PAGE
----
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Horticulture and Home Pest News
Horticulture & Home Pest News is filled with articles on current horticulture, plant care, pest management, and common household pests written by Iowa State University Extension specialists in the Departments of Entomology, Horticulture and Plant Pathology.

Vegetable Garden Weed Control

This article was published originally on 4/27/1994
Judging from the number of Hortline calls concerning weed control, 1993 must have been the year of the weed. Gardeners have several options when it comes to controlling weeds in the vegetable garden. The oldest method of weed control comes with cultivation, either hand hoeing or through the use of a rototiller. Cultivation works well for annual weeds such as crabgrass or purslane. However, with perennial weeds, cultivation may initially create a larger problem. Cultivation breaks perennial weeds and their root systems into smaller pieces which grow into entire plants. Frequent cultivation is often needed to control perennial weeds. Be sure to remove as many weed parts as you can so the weeds are not allowed to reroot and grow. A second disadvantage of cultivation is that many vegetables have shallow root systems. Frequent cultivation can damage their roots and reduce potential yields. Use care when cultivating around such plants as squash, cucumbers, melons and tomatoes.

Mulches, both organic and synthetic, can be quite effective in reducing or eliminating annual weeds. Synthetic mulches, such as black plastic, are also effective for controlling perennial weeds. Unfortunately, most perennial weeds have enough food reserves to push through a layer of organic mulch. Mulches prevent light from reaching the soil surface and inhibit weed seed germination and growth. Mulches also conserve moisture, prevent erosion, and reduce soil compaction. Organic mulches also keep soil temperatures from rising to high levels. Apply organic mulches, such as grass clipping, straw, or shredded leaves, after the soil has had a chance to warm in the spring. Warm season crops require warm soils for good growth. Another advantage of organic mulches is they return valuable organic matter to the soil as well as small amounts of nutrients.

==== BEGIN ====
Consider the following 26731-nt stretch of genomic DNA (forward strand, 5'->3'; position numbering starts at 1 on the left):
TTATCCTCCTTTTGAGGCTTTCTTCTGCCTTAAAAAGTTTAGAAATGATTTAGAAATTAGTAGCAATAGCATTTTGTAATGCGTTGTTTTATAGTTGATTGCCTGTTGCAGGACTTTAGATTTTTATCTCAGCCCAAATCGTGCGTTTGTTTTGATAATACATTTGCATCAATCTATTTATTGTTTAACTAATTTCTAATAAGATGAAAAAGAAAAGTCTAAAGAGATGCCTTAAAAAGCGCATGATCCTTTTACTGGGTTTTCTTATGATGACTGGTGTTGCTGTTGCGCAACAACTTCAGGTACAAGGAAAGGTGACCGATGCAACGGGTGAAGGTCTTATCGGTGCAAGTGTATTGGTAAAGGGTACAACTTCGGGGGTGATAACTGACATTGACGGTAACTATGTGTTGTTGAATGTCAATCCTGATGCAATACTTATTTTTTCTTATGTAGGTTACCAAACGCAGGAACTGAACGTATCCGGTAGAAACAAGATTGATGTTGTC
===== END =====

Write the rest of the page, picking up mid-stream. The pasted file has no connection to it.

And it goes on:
A final method of weed control involves the use of herbicides. Both pre-emergence and post-emergence herbicides are available for use in the garden. Pre-emergence herbicides are an effective way to control annual grasses and some annual broadleaf weeds. Pre- emergence herbicides work in different ways to prevent the seedling from emerging through the soil surface. Two pre-emergence herbicides are commonly used in the home garden, Dacthal (DCPA) and Treflan or Preen (trifluralin). Both control a number of weeds and can be used with many garden vegetables and flowers. It is important to remember that neither one can be used with every garden plant. Be sure to read the label for a list of vegetables and the proper vegetable plant stage for herbicide application. If your particular vegetable is not on the label, the product can not be used. Another type of herbicide commonly used in the vegetable garden is the non-selective herbicide, glyphosate (Roundup or Kleenup). Glyphosate can be used in the garden prior to planting several garden vegetables. After 7 days, the seeds, rooted cuttings, or transplants of many garden vegetables can be planted. The biggest exception is tomatoes. Tomato transplants cannot be planted for 30 days; however, seeds may be planted 7 days after the use of glyphosate. Again, the label lists the plants and proper waiting intervals for planting.

The 1994 gardening season looks like a year for retaliation after a gardening season lost in 1993. Through the combined use of the weed control methods listed above, I hope this summer will be enjoyable instead of back breaking.



This article originally appeared in the April 27, 1994 issue, p. 53.

Year of Publication: 
1994
Issue: 
IC-467(9) -- April 27, 1994